Hundreds expected to attend first annual sustainability conference
BY SCOTT F. DAVIS Northwest Arkansas Times
Posted on Friday, September 12, 2008
Fayetteville Mayor Dan Coody on Thursday announced a new, annual sustainability summit that will be paid for by sponsors and open to the public at no charge.
Participants must register to attend the one-day Fayetteville Sustainability Summit on Oct. 10 in the Fayetteville Town Center. Breakout sessions will spill over into the University of Arkansas’ nearby Continuing Education Center.
The summit is designed to teach local and state leaders more about what Fayetteville and other cities are doing to reduce their impact on the environment.
John Coleman, the city’s sustainability coordinator, said in an interview he believes the session will be a good educational opportunity for local residents and business leaders. Fayetteville is the first city in the state to hire a sustainability coordinator.
Coleman said a larger number of UA students and faculty are expected to attend. City leaders from around the state are also likely to attend, he said a total of 250 free meals will be provided, but the conference can accept more participants, if necessary, he said.
Coody said Fayetteville has established itself as a national leader in the green movement, and he believes it is important to continue this momentum.
“In Fayetteville, we have the potential to become the hub of the green or sustainability movement,” Coody said. “It’s an opportunity that we have to take advantage of.”
U.S. Sen. Mark Pryor, D-Arkansas, who will present opening remarks for the summit, is a member of a group of 16 bipartisan senators who are focusing on making the country more energy efficient and energy independent, Coody said.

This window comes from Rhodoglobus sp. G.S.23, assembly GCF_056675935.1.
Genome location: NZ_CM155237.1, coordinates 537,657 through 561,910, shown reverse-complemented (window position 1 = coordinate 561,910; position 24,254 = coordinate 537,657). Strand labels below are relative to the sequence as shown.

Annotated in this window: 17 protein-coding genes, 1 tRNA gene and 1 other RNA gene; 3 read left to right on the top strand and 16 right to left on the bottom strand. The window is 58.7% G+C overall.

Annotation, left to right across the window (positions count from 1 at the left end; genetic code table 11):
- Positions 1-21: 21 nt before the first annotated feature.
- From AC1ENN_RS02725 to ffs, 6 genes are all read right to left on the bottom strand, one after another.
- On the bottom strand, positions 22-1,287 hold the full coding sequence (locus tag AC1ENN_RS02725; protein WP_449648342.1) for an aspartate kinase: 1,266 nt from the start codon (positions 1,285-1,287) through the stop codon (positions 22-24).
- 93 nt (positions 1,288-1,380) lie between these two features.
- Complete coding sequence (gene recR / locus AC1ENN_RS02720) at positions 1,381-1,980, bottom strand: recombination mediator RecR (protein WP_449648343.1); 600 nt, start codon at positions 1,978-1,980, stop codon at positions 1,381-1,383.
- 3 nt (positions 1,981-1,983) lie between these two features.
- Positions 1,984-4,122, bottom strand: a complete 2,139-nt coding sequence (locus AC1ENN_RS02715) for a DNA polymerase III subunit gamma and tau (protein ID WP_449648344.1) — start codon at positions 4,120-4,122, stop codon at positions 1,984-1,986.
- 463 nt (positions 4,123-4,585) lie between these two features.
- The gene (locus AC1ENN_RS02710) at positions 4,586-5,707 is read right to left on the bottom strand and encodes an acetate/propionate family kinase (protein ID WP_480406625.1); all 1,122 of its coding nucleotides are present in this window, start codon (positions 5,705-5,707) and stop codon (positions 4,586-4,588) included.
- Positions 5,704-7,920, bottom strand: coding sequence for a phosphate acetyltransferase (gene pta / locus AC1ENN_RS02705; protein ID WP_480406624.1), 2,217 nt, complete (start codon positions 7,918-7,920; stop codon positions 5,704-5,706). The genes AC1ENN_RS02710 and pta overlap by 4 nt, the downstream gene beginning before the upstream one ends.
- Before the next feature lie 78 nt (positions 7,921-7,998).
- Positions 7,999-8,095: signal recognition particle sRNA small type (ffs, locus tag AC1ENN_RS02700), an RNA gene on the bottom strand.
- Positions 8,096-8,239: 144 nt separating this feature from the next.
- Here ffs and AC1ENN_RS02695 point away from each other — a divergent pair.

The keynote speaker, John W. Mogge Jr., is the project manager for the construction of a Middle Eastern city that is designed to be the first in the world with no carbon footprint, Coody said. Mogge is a senior vice president at CH2M Hill, the engineering firm responsible for Fayetteville’s West Side Wastewater Treatment Plant.
A panel discussion will feature mayors from Austin, Texas, and Chapel Hill, N.C., who will talk about sustainability efforts in those communities, Coody said.
A product fair will showcase a number of different products and inform people about making better purchasing decisions, Coleman said.
Sponsors who will pay for the conference include Wal-Mart, CH2M Hill, KNWA, WinRock International and Procter & Gamble, Coody said.
Coody praised Wal-Mart for leading the green movement by requiring energy efficiency in its buildings and working to make its products and packaging more environmentally friendly. He said having Wal-Mart in the area makes it easier for Fayetteville to bring in business and city leaders interested in sustainability.
“They are changing the world,” Coody said.
The Fayetteville Sustainability Summit has been organized by the city with the support of the UA, Fayetteville Visitors Bureau and the Fayetteville Economic Development Council, Coody said.
Coody expects a good turnout because two similar events last year drew large crowds. More than 160 government leaders in June 2007 attended a conference hosted by the International Council of Local and Environmental Initiatives.
This event was so successful that the city hosted an event called the Climate Change Conversation, which drew more than 200 participants, Coody said.
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